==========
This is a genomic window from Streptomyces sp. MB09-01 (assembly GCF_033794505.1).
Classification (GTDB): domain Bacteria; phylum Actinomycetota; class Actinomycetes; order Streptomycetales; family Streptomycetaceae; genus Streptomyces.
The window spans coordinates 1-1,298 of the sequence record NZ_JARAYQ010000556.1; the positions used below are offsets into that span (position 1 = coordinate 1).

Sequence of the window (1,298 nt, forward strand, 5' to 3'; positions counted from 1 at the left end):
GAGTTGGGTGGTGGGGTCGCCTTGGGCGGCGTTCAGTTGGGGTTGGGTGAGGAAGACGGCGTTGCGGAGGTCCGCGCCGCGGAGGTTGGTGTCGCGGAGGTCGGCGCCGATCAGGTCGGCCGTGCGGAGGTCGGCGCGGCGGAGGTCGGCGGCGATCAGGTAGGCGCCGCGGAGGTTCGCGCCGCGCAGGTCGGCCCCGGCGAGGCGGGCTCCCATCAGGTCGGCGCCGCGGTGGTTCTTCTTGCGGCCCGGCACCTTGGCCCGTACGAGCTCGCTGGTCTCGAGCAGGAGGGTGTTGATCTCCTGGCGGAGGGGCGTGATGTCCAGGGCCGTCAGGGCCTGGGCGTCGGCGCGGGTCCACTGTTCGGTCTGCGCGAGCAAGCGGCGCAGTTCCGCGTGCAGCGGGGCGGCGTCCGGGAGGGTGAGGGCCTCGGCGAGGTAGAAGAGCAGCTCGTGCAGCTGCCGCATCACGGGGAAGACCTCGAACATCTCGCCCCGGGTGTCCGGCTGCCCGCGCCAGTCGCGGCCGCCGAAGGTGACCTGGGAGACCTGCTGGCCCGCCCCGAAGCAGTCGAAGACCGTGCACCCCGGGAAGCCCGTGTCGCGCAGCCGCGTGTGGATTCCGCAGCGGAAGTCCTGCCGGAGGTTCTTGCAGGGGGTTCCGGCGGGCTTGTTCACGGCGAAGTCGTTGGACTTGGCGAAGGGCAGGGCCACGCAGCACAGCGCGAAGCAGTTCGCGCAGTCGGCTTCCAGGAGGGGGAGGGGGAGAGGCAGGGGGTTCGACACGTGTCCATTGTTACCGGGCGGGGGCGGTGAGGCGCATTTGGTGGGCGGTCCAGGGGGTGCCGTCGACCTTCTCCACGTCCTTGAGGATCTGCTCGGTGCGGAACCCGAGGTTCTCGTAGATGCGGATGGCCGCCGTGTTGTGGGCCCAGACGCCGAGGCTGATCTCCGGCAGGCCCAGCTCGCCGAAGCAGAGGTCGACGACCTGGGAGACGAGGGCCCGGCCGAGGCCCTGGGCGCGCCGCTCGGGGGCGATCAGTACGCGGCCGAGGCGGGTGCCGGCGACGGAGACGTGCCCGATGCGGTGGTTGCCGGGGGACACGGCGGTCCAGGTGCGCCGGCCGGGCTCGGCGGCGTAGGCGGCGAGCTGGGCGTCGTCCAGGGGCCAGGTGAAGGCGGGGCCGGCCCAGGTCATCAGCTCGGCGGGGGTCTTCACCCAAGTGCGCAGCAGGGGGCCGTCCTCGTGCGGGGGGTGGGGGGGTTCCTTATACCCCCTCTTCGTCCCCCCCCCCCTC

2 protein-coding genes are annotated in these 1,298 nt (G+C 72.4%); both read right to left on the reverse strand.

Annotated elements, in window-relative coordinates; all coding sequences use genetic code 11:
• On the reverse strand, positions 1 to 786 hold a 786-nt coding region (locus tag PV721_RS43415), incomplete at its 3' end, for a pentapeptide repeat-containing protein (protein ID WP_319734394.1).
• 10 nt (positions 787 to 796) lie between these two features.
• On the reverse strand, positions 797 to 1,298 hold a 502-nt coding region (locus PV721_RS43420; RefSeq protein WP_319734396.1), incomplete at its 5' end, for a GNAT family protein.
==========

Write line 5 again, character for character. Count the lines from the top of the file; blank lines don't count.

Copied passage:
GAGTTGGGTGGTGGGGTCGCCTTGGGCGGCGTTCAGTTGGGGTTGGGTGAGGAAGACGGCGTTGCGGAGGTCCGCGCCGCGGAGGTTGGTGTCGCGGAGGTCGGCGCCGATCAGGTCGGCCGTGCGGAGGTCGGCGCGGCGGAGGTCGGCGGCGATCAGGTAGGCGCCGCGGAGGTTCGCGCCGCGCAGGTCGGCCCCGGCGAGGCGGGCTCCCATCAGGTCGGCGCCGCGGTGGTTCTTCTTGCGGCCCGGCACCTTGGCCCGTACGAGCTCGCTGGTCTCGAGCAGGAGGGTGTTGATCTCCTGGCGGAGGGGCGTGATGTCCAGGGCCGTCAGGGCCTGGGCGTCGGCGCGGGTCCACTGTTCGGTCTGCGCGAGCAAGCGGCGCAGTTCCGCGTGCAGCGGGGCGGCGTCCGGGAGGGTGAGGGCCTCGGCGAGGTAGAAGAGCAGCTCGTGCAGCTGCCGCATCACGGGGAAGACCTCGAACATCTCGCCCCGGGTGTCCGGCTGCCCGCGCCAGTCGCGGCCGCCGAAGGTGACCTGGGAGACCTGCTGGCCCGCCCCGAAGCAGTCGAAGACCGTGCACCCCGGGAAGCCCGTGTCGCGCAGCCGCGTGTGGATTCCGCAGCGGAAGTCCTGCCGGAGGTTCTTGCAGGGGGTTCCGGCGGGCTTGTTCACGGCGAAGTCGTTGGACTTGGCGAAGGGCAGGGCCACGCAGCACAGCGCGAAGCAGTTCGCGCAGTCGGCTTCCAGGAGGGGGAGGGGGAGAGGCAGGGGGTTCGACACGTGTCCATTGTTACCGGGCGGGGGCGGTGAGGCGCATTTGGTGGGCGGTCCAGGGGGTGCCGTCGACCTTCTCCACGTCCTTGAGGATCTGCTCGGTGCGGAACCCGAGGTTCTCGTAGATGCGGATGGCCGCCGTGTTGTGGGCCCAGACGCCGAGGCTGATCTCCGGCAGGCCCAGCTCGCCGAAGCAGAGGTCGACGACCTGGGAGACGAGGGCCCGGCCGAGGCCCTGGGCGCGCCGCTCGGGGGCGATCAGTACGCGGCCGAGGCGGGTGCCGGCGACGGAGACGTGCCCGATGCGGTGGTTGCCGGGGGACACGGCGGTCCAGGTGCGCCGGCCGGGCTCGGCGGCGTAGGCGGCGAGCTGGGCGTCGTCCAGGGGCCAGGTGAAGGCGGGGCCGGCCCAGGTCATCAGCTCGGCGGGGGTCTTCACCCAAGTGCGCAGCAGGGGGCCGTCCTCGTGCGGGGGGTGGGGGGGTTCCTTATACCCCCTCTTCGTCCCCCCCCCCCTC